Book review: The Art of Unit Testing, 2nd edition (Roy Osherove)

After buying and reading the book Dependency Injection in .NET (Mark Seemann), I was about to buy The Art of Unit Testing (Roy Osherove), when I learned that the second edition will be available in a couple of months. I contacted Roy and Manning Publications Co were kind enough of providing me a complimentary copy of the Early Access Edition of The Art of Unit Testing, Second Edition, which I have read avidly in the last few days.

I was interested in the book because while I had worked with automated testing for the version 7.0 of my MZ-Tools add-in, I was not sure if I was doing it properly and I wanted to learn about integration testing / unit testing, the difference between fakes, mocks and stubs and the best practices. After reading the book, there is no doubt that Roy knows the stuff, and explains everything to make it clear:

– Part 1 explains the basics of unit testing and a first unit test.

– Part 2 explains the three kinds of testing: result testing, state testing and interaction testing, and how stubs are used for result / state testing and mocks are used for interaction testing. The last chapter of this part (and the first chapter of the next part) explains isolation (mocking) frameworks (as well as appendix B). It seems that not all isolation frameworks are created equal (constrained vs unconstrained) and the book explains quite well how they differ.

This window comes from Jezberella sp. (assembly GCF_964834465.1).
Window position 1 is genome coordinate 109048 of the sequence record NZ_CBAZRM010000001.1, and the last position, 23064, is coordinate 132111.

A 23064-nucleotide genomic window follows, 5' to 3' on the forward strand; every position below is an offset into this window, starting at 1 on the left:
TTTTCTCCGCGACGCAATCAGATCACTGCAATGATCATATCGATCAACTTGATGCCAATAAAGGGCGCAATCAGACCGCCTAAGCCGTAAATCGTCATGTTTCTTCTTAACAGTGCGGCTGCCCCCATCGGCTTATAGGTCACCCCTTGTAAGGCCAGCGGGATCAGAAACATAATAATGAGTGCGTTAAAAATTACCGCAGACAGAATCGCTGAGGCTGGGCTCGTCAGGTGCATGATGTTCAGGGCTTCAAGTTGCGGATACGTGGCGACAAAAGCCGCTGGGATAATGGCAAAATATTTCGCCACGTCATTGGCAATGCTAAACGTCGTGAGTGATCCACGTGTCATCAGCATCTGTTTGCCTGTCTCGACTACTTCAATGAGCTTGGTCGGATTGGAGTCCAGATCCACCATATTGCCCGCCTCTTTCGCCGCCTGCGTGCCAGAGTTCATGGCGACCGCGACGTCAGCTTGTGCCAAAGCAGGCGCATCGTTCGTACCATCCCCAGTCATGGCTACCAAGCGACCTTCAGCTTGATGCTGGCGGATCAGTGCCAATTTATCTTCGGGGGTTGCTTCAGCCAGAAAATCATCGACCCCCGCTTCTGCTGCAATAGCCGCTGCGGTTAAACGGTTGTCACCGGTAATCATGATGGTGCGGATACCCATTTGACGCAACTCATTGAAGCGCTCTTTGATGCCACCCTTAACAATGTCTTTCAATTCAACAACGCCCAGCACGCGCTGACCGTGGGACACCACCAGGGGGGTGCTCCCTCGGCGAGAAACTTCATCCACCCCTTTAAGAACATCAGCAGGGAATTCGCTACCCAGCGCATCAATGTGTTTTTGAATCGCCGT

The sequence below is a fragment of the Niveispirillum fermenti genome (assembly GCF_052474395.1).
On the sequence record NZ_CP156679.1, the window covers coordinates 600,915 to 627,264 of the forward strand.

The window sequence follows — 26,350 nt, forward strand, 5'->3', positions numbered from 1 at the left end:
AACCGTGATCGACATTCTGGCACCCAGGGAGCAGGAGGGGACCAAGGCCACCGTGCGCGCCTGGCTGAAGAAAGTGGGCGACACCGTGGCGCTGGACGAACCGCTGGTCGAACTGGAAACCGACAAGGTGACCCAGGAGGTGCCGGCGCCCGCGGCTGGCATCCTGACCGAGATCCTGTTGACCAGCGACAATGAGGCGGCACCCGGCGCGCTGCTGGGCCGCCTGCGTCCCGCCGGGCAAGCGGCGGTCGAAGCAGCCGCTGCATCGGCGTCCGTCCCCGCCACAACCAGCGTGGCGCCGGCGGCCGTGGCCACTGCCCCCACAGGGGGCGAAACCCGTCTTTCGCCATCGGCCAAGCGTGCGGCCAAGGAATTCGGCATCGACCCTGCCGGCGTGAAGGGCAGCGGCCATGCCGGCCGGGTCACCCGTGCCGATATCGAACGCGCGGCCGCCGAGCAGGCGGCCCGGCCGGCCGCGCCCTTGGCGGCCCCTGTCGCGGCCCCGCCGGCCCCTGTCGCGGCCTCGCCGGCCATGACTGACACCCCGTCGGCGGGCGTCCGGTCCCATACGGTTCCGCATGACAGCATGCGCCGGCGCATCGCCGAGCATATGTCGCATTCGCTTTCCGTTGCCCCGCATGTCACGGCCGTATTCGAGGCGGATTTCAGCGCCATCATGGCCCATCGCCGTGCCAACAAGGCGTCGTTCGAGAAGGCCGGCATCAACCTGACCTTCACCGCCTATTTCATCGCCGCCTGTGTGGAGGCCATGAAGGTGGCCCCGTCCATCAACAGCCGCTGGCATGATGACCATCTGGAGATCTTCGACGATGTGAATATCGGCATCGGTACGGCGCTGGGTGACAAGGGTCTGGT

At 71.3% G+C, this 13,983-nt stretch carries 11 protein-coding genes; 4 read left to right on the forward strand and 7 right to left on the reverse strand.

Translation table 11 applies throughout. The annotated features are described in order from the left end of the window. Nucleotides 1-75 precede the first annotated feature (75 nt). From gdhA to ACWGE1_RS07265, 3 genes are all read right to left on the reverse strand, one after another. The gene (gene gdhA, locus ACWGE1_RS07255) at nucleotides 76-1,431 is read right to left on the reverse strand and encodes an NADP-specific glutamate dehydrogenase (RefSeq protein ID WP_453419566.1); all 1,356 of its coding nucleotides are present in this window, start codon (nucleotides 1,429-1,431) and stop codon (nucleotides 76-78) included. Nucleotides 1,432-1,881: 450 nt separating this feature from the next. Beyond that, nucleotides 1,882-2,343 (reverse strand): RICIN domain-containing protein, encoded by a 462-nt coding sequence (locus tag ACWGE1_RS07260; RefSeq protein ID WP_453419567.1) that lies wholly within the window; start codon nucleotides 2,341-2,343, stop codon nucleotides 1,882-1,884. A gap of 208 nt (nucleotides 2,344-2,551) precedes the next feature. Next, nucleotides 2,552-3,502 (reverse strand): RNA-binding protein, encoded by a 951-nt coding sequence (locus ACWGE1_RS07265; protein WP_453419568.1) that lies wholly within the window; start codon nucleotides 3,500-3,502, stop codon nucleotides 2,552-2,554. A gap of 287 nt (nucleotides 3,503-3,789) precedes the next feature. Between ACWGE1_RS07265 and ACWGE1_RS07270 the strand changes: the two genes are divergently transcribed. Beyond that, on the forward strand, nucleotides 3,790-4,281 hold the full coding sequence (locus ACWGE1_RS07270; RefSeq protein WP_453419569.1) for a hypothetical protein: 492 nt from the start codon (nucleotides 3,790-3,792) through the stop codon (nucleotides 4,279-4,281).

– Part 3 has one chapter to dig deeper into isolation frameworks and two chapters that I was very interested in: test hierarchies/organization and the pillars of good unit tests. The book puts an enormous effort in the importance of writing tests that are 1) Trustworthy 2) Maintainable and 3) Readable, and I couldn’t agree more because I have written tests that don’t follow those principles… this part of the book provides tons of good practices to the point of almost reaching perfectionism.

– Part 4 has two chapters: one devoted to integrating unit testing into the organization and other to working with legacy code (lacking unit testing). It is sad that books have to have such chapters because many developers and managers don’t see the value of automated testing, thinking only about the short term costs and not about the QA in the long term. But since this is the reality, this part can help you a lot in that case.

I have enjoyed the book a lot. It seems that as part of his consulting job, Roy has seen tons of bad
practices (as any team leader has seen with any kind of code, sadly) and this edition is a new attempt to explain developers how to become artists of unit testing. If they fail, it won’t be because of this excellent book.